Cetti's Warbler Ruisenor Bastardo Cettia cetti seen at both Lagunas del Taraje and del Trebol
Whilst we then made a slight detour back to check out the Laguna del Taraje for a possible Little Bittern, which we did not find, Steve following along behind us managed to watch a rather beautiful Moorhen swimming ashore immediately in front of him and left his camera dangling as suddenly realised, no beautiful Moorhen but a Water Rail!  Too late, the bird had disappeared and the opportunity missed but, on the other hand he also had a small flock of Red Avadavats pass over head.

A very "tame" Purple Swamphen Calamon Comun Porphyrio porphyrio
Back at the Laguna del Taraje, our time was mainly occupied watching the antics of at least three Purple Swampens at close range.  Always lovely to see these birds when they start feeding using their toes like fingers; go on, you try and pick up a biscuit in your toes and then pop it into your mouth!  Chiffchaffs all over the place until Ceri found a "very white" specimen and drew our attention to the bird.  The bird flicked about here and there and never seemed to pause in an open space but, patience rewarded, we did eventually get that close view with the bins to confirm that the Moustached Warbler(s) were back at the Charca.  Great news.  Mallards, ShovelersCoots, Moorhens and Little Grebes but no sight of the Little Bittern.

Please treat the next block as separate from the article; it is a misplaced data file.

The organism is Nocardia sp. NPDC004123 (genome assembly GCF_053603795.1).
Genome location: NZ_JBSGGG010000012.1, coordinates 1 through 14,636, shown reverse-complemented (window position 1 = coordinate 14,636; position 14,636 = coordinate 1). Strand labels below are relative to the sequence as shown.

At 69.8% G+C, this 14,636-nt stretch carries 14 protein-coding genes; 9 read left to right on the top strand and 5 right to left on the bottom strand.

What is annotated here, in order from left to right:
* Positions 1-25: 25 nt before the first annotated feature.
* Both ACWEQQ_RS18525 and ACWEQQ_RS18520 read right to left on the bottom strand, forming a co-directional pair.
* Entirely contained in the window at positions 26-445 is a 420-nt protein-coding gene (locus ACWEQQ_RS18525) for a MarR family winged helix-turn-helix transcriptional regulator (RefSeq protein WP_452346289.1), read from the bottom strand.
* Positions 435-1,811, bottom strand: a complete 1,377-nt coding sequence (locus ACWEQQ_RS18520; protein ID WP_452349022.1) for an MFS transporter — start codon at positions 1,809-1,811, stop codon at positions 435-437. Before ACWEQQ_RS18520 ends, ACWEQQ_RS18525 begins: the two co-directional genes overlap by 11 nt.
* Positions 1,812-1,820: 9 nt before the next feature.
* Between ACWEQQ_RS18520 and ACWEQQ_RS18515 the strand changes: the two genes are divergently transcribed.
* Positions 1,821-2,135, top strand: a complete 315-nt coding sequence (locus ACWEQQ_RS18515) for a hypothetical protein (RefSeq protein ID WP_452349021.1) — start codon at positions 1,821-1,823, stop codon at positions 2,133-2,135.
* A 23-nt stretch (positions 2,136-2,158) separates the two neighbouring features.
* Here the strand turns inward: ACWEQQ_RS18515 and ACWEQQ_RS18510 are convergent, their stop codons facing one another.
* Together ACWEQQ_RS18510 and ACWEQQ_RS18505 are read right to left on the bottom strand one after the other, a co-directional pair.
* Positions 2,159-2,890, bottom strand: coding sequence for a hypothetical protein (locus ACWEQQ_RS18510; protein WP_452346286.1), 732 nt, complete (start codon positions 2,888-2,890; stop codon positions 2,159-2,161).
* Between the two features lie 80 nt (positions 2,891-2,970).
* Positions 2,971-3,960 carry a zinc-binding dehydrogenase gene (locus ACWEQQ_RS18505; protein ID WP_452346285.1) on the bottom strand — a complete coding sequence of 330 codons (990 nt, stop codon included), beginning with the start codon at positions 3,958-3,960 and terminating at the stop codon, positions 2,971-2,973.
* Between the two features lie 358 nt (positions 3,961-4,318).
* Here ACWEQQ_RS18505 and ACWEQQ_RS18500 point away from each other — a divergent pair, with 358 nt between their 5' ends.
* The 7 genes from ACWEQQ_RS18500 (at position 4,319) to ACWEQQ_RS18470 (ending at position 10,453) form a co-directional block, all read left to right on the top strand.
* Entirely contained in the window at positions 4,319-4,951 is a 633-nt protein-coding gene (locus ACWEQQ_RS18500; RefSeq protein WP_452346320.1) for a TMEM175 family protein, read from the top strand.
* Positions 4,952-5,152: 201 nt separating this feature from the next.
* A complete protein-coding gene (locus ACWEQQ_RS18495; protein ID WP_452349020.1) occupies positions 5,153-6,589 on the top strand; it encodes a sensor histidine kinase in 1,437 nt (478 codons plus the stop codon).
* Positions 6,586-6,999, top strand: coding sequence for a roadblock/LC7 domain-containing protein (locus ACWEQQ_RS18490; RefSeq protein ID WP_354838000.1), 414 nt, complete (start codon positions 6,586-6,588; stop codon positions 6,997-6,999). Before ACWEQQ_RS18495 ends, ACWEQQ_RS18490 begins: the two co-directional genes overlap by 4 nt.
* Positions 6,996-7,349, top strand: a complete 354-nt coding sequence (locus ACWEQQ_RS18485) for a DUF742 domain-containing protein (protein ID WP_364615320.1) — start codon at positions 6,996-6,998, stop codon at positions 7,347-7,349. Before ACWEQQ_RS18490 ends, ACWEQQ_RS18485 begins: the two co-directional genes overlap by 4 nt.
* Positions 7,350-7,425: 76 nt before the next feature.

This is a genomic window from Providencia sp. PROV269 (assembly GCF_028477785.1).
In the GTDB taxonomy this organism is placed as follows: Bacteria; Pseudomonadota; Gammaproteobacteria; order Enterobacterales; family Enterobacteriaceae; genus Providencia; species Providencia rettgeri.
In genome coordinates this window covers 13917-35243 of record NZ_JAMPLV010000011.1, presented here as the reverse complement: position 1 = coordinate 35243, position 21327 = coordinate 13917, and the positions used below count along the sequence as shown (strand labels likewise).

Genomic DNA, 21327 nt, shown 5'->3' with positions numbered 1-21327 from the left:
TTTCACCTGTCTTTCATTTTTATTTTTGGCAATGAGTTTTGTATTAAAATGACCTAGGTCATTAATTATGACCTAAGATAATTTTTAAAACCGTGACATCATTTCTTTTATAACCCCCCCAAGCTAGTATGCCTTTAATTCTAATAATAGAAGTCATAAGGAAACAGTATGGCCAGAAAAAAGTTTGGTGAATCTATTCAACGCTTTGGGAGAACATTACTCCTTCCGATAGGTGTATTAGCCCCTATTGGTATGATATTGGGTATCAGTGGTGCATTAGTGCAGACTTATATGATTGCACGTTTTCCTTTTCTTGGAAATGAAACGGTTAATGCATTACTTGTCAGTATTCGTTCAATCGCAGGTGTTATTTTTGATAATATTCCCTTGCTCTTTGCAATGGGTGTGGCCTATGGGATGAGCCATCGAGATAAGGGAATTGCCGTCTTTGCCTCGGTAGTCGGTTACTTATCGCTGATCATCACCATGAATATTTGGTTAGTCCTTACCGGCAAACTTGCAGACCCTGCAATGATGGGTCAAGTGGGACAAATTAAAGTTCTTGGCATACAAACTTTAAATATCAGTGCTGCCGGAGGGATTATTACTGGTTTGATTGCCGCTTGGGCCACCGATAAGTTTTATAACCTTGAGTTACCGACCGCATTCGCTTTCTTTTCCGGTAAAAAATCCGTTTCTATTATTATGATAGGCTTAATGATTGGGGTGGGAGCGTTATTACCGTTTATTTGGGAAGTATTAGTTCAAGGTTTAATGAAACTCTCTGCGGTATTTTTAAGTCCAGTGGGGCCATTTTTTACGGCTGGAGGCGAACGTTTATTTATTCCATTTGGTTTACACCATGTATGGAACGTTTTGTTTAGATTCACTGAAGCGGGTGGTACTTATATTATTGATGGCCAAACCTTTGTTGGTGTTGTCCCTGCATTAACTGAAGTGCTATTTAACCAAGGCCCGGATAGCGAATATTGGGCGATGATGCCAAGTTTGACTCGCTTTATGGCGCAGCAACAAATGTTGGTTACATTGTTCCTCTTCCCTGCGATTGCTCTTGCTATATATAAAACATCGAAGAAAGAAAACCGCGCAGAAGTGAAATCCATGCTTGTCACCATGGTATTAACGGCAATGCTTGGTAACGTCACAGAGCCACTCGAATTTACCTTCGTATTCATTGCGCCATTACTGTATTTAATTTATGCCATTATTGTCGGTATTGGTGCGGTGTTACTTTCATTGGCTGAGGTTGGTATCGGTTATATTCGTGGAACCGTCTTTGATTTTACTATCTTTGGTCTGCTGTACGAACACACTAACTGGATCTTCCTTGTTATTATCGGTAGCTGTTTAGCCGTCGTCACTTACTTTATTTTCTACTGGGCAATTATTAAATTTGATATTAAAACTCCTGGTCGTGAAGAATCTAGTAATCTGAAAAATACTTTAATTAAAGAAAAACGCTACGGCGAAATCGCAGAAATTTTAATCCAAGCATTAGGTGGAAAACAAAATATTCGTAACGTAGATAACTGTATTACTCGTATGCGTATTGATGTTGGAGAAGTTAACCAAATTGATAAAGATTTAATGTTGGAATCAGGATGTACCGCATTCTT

Moustached Warbler Carricerin Real Acrocephalus melanopogon on the Laguna del Taraje
By now, although we did not realise it, Steve was in front of us but gone by the time we reached the main hide overlooking the Lagunade las Aneas, passing Robin, Black Redstart and Great Tit on the way, we found all the usual culprits with a good number of both Coot and Moorhen along with Little Grebes, a few Heron and a Little Egret.  About  a dozen Cormorants were using the water and main island to wash and rest and, again, lots of Chiffchaffs and White Wagtails.  Another Purple Swamphen made use of the side cover and in addition to both Mallards and Shovelers we found a at least a dozen Common Pochards.  The only gulls to be seen were a handful of Yellow-legged Gulls.